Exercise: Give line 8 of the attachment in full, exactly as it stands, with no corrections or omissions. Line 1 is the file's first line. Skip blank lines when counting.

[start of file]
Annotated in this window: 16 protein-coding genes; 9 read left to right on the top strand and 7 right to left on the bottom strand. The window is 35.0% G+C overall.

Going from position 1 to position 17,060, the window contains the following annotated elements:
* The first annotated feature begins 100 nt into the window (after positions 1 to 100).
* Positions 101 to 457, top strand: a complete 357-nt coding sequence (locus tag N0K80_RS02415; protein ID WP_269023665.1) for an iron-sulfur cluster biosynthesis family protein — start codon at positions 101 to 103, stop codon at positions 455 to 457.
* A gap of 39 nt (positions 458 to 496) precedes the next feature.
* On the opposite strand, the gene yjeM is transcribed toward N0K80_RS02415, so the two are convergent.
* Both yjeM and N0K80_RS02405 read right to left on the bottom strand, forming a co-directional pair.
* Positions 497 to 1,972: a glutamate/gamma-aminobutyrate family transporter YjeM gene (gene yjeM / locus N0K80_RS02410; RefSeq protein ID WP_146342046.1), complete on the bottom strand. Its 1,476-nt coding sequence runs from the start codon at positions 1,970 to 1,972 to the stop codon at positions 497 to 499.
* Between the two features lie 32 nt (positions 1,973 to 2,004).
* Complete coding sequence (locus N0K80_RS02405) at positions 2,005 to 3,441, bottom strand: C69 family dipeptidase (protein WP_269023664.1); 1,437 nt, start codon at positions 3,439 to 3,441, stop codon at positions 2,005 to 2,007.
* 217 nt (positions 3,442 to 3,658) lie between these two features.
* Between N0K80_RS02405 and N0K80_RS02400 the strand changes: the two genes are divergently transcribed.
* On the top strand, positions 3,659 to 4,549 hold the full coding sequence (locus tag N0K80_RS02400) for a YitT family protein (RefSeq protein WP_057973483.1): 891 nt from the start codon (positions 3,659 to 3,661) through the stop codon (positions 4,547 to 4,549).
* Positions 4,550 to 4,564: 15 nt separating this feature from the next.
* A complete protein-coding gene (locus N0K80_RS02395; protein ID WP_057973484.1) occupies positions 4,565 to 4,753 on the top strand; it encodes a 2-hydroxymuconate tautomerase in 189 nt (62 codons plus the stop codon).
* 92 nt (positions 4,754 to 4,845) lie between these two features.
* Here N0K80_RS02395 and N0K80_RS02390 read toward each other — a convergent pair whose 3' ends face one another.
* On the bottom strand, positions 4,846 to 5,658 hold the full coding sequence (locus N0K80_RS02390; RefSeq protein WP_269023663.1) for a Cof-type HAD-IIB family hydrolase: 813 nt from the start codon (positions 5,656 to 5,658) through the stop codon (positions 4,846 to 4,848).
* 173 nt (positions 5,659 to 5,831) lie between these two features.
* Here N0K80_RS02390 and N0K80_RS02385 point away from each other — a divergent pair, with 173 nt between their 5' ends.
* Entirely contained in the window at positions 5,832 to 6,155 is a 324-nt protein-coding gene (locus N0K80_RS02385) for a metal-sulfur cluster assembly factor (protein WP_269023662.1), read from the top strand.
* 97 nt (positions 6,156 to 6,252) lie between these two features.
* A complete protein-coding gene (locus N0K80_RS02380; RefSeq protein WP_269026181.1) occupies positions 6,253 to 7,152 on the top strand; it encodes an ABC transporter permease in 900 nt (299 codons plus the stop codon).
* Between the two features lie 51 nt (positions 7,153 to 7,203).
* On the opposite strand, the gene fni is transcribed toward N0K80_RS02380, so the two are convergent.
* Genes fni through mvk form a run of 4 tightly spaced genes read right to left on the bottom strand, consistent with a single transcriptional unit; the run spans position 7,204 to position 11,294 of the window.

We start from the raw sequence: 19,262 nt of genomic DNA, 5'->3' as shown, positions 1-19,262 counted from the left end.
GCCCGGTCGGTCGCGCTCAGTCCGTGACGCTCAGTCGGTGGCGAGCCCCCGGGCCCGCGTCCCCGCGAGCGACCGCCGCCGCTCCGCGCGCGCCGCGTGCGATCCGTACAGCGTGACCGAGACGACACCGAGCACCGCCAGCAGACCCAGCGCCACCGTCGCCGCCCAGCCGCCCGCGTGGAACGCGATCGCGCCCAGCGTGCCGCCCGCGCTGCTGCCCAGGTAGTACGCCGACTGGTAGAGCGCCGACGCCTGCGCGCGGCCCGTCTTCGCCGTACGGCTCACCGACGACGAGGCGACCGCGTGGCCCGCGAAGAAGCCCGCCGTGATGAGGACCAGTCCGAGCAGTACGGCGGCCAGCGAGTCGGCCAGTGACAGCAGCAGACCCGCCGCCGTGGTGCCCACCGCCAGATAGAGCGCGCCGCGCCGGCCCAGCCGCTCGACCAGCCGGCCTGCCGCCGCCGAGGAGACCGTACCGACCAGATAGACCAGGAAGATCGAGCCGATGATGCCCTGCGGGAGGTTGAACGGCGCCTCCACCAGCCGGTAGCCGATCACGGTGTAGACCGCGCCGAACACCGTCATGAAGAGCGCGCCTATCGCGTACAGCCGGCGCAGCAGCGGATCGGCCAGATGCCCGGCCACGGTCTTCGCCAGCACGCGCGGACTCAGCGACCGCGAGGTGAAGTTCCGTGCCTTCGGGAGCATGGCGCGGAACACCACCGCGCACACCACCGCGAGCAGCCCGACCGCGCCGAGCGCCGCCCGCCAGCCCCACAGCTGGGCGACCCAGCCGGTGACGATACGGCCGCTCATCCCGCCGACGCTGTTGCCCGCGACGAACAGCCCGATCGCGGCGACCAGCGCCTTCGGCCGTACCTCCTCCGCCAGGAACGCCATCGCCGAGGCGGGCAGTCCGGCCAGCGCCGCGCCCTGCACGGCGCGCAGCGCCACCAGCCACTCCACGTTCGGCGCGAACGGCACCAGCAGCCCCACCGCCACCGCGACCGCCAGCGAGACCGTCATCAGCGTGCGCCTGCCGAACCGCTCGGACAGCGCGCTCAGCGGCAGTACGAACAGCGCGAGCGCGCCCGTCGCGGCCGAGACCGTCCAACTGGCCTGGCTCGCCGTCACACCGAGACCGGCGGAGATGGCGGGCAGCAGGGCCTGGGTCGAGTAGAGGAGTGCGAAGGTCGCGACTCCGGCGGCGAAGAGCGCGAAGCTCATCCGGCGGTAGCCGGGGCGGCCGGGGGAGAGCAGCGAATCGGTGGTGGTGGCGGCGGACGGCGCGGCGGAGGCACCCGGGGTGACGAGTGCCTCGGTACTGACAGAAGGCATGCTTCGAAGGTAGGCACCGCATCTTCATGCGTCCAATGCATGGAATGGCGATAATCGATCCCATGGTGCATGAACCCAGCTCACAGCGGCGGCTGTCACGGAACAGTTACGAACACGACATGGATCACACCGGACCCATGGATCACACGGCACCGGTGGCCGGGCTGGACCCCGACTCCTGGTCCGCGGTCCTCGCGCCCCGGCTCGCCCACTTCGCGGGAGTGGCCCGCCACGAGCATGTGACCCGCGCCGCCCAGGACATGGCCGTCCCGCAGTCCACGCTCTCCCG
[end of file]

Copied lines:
* Positions 497 to 1,972: a glutamate/gamma-aminobutyrate family transporter YjeM gene (gene yjeM / locus N0K80_RS02410; RefSeq protein ID WP_146342046.1), complete on the bottom strand. Its 1,476-nt coding sequence runs from the start codon at positions 1,970 to 1,972 to the stop codon at positions 497 to 499.